Month: October 2014

Light Rail and Bus Rapid Transit are coming.

Sound TransitToday, King County Executive Dow Constantine, Chair of the Sound Transit Board, and County Councilmember Joe McDermott, also on the Sound Transit Board, announced their plan to add future high-capacity transit service to West Seattle and Burien to the Long-Range Plan now being prepared for Sound Transit.

When Sound Transit did a survey of residents — nearly 1000 respondents from West Seattle, we heard — the desire and approval for Light Rail from West Seattle to downtown was well over 92% in favor. That’s absurdly unprecedented uniformity and desire in favor of it happening. This is the only option we have in the long term for our kids and grandkids, and we’re decades behind from our predecessors allowing Atlanta to take Federal money away from us to get their subway before us by failing to pass Forward Thrust.

We need to do this or we’re completely done. There is no part of the city not growing denser, and all communities have to absorb their share. There is no viable political tactic to stop jobs growing here and no legally viable way to keep people moving here. The only opposition we have ever really heard to Sound Transit and Metro are based in general opposition to public transit or general opposition to rail, or the unsubstantiated belief that if we do nothing it will somehow “freeze” our city in time and place, or just West Seattle. Every viewpoint is out of alignment with every political reality on the ground or in Seattle in general.

Those issues are generally outside the WSTC’s realm, but transit isn’t. Transit is coming, transit will grow, and transit must grow. The other things happening just cement that need.

This is not just to service today’s population, and the wishes to a degree of today’s population must be secondary to the needs of our children and tomorrow’s population. It’s how it has to be and it’s what poll after poll and vote after vote has said. We need expanded transit and our population overwhelmingly and demonstrably supports it.

News coverage:–0

Rapid Ride from West Seattle to Downtown. Can you spot the bottleneck?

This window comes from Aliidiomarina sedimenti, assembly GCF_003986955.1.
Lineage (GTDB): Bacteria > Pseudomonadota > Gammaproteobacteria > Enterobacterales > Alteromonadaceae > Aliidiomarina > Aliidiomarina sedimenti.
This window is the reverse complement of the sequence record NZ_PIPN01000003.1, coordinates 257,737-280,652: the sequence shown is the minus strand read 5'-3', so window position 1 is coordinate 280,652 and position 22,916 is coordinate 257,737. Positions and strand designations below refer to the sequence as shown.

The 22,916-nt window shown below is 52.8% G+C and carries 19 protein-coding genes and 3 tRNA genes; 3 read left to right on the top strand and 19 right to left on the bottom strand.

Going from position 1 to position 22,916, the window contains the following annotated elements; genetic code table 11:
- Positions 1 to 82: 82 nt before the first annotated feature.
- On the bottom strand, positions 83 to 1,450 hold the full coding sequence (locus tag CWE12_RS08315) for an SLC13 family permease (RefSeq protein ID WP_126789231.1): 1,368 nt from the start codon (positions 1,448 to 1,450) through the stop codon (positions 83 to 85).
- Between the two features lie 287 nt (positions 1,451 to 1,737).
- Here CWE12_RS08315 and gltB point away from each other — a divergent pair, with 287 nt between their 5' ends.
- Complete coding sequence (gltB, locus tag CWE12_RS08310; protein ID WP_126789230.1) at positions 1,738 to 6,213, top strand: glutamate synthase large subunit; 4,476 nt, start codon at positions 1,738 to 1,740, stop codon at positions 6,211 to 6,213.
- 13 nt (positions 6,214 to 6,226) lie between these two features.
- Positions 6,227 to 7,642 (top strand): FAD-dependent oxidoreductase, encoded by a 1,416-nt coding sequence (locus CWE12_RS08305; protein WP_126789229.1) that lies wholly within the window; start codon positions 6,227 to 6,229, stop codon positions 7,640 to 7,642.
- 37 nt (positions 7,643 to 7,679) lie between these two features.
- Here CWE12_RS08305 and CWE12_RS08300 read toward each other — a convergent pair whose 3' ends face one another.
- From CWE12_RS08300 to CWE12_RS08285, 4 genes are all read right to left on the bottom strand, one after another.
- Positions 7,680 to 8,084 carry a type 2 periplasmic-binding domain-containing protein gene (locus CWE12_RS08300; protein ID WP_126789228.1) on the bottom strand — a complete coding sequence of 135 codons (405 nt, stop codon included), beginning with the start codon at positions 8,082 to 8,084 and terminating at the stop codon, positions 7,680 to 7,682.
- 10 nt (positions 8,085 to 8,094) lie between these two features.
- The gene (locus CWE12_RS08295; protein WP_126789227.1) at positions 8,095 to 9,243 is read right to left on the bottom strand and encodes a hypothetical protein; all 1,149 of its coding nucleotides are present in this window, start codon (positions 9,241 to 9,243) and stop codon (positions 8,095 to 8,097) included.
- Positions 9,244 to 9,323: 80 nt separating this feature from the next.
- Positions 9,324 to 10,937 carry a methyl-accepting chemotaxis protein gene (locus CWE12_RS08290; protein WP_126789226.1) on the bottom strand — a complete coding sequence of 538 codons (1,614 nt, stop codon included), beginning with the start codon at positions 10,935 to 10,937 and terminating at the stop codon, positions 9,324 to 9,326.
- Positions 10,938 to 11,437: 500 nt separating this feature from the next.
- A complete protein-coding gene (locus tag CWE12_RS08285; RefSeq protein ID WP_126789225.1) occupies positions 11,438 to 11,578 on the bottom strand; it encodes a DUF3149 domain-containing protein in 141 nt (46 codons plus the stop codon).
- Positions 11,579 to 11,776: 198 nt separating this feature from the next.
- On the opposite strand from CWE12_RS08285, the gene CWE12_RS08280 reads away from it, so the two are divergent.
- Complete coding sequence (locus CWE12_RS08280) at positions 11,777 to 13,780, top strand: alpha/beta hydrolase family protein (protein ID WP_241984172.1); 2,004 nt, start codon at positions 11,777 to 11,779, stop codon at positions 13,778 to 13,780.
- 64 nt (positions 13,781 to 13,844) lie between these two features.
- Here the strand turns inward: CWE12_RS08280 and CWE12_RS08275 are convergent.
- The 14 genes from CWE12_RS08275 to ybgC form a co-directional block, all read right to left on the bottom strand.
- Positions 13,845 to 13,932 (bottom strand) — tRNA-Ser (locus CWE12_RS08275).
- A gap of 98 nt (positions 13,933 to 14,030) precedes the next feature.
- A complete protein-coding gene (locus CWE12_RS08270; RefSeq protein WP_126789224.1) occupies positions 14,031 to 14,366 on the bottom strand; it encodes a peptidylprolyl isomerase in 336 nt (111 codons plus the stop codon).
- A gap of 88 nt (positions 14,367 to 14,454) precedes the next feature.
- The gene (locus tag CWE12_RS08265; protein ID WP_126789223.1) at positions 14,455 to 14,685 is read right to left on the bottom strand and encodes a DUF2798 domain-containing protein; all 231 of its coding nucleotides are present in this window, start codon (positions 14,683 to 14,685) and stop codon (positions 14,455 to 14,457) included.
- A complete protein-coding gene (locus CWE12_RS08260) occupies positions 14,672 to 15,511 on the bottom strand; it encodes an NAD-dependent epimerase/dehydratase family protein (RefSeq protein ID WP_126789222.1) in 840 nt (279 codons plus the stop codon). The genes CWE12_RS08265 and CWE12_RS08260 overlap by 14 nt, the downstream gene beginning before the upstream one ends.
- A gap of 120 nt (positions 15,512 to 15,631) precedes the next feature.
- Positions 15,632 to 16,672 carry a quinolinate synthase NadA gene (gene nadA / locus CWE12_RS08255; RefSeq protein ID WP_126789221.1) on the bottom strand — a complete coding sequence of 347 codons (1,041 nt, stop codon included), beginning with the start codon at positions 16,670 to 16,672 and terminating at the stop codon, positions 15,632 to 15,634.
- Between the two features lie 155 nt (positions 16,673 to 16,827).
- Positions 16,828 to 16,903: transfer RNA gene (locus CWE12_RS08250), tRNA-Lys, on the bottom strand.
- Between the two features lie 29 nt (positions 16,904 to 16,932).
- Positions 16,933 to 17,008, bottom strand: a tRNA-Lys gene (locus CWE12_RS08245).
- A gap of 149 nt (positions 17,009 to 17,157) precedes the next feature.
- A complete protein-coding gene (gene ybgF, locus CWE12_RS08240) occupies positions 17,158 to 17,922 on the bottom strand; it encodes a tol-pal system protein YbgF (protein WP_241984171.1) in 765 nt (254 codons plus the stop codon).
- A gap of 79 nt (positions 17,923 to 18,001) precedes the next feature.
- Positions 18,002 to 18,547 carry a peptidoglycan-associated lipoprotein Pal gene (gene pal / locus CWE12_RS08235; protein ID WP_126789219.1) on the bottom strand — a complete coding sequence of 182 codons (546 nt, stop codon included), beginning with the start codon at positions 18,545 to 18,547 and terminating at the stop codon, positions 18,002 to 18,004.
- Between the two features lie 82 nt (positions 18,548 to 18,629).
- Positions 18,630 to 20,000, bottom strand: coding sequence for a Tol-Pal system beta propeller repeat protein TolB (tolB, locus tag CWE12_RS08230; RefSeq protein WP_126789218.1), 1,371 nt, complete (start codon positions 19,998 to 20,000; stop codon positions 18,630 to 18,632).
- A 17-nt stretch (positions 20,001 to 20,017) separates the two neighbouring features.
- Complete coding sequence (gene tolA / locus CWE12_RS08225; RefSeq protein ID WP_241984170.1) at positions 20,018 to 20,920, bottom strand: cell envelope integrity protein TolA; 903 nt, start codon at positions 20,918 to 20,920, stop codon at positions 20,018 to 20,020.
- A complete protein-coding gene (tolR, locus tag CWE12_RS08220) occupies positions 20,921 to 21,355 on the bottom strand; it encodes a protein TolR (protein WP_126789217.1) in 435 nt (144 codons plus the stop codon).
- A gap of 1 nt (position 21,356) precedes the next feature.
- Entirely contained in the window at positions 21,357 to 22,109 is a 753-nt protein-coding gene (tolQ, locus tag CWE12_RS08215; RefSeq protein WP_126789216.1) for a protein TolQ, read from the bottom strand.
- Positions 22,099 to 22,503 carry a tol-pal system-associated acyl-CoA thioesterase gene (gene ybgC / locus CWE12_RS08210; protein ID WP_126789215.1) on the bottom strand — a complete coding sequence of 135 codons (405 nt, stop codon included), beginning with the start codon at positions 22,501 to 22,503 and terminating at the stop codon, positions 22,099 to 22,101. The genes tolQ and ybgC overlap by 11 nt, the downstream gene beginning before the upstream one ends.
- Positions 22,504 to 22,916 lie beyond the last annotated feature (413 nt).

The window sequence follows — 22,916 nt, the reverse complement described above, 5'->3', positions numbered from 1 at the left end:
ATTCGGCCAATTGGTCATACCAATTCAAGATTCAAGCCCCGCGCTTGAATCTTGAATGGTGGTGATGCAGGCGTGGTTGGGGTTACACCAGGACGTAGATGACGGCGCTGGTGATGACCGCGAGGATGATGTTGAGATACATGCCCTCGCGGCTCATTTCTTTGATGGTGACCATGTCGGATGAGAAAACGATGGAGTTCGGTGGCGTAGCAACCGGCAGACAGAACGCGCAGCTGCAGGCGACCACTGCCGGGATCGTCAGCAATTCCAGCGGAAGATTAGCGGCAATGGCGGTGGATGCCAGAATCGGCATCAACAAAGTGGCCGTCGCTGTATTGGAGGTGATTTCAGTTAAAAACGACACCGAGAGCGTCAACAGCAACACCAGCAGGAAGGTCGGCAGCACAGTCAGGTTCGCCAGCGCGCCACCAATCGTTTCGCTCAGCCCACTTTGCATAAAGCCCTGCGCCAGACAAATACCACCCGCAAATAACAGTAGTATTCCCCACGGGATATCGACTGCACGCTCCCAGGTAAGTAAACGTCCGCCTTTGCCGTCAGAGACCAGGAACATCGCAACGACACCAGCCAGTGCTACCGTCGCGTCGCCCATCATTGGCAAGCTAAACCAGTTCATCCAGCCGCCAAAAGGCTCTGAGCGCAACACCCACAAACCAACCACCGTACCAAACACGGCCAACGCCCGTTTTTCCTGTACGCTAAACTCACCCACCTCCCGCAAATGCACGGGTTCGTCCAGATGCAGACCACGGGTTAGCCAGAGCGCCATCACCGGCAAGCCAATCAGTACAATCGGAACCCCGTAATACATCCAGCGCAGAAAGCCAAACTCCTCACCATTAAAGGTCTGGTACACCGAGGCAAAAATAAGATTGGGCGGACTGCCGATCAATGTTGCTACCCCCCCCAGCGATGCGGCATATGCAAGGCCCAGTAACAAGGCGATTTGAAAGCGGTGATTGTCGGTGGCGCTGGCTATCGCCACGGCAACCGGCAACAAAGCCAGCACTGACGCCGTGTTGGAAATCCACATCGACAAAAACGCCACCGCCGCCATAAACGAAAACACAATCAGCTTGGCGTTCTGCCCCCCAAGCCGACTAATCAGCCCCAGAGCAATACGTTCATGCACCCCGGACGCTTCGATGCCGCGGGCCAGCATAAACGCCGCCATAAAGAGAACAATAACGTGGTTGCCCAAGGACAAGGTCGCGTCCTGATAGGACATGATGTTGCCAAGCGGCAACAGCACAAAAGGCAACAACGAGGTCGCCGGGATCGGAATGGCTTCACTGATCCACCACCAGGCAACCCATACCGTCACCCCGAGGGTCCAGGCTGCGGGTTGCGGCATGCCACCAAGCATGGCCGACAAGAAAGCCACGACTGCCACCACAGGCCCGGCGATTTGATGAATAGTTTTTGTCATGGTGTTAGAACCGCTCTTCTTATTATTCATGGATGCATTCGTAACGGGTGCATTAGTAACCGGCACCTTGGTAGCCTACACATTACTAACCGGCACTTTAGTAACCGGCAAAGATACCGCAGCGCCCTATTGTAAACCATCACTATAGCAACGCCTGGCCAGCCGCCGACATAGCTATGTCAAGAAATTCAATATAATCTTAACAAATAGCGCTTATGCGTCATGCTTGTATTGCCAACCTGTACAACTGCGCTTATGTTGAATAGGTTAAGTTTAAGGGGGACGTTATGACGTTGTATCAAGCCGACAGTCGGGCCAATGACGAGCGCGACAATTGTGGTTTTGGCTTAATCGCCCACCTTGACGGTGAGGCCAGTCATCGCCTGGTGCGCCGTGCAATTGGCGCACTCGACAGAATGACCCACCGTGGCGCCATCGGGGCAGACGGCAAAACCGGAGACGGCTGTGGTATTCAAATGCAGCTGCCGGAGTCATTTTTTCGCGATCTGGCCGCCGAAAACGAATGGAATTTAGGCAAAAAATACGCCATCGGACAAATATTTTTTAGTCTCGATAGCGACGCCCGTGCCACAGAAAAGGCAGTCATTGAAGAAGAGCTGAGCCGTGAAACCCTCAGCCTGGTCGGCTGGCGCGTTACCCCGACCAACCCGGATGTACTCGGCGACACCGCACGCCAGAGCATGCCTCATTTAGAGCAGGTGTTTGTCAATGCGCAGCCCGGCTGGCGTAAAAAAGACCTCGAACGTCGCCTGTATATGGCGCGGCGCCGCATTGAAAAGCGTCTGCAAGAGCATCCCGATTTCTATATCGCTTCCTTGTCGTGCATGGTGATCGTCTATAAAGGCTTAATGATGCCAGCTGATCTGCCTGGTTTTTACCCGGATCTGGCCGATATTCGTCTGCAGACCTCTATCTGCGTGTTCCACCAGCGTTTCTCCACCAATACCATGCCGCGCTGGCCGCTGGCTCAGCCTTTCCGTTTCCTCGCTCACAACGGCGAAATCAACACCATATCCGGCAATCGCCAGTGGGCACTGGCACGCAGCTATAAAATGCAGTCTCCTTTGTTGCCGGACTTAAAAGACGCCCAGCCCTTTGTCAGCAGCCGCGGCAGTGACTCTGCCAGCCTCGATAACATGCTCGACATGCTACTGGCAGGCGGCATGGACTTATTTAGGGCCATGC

What makes the Rapid Ride C from West Seattle to Downtown so terrible in the mornings? Look at this time lapse showing the bottleneck on Avalon Way, with no dedicated or separate bus lanes, and how fast it speeds up the moment we reach bus lanes, only to have another, smaller slowdown on the Spokane Street Viaduct/SR-99 Viaduct interchange. We need dedicated bus lanes somewhere all the way from West Seattle to SODO or Downtown.

This was done on an iPhone 6 with the time lapse feature, and the recording time was longer than 20 minutes but less than 40, so what you’re looking at is a 60x faster than reality playback of the ride from the middle of Avalon Way SW to 3rd & University on the Rapid Ride bus. Click here for details of how their time lapse feature works.

So, the first 9 seconds of the video takes us from Avalon Way SW & SW Genessee St, Seattle, WA to Avalon WAY SW & SW Spokane, which is about here, 0.5 miles away.

That means it took approximately 540 seconds to go 0.5 miles, which plays back as about the first 9 seconds of the video. Nine minutes to go half a mile on the bus.

That’s an average speed on the bus of 5.025/feet per second or 3.33 miles per hour. Human walking speed is around 2.50 mph for the elderly to 4.00 mph for a brisk pace. Avalon Way SW’s transit design is a failure and dedicated, separate lanes are needed for buses all the way up to and on to the bridge. We need that to bridge our literal gap until we have grade separated Light Rail in West Seattle, and beyond.

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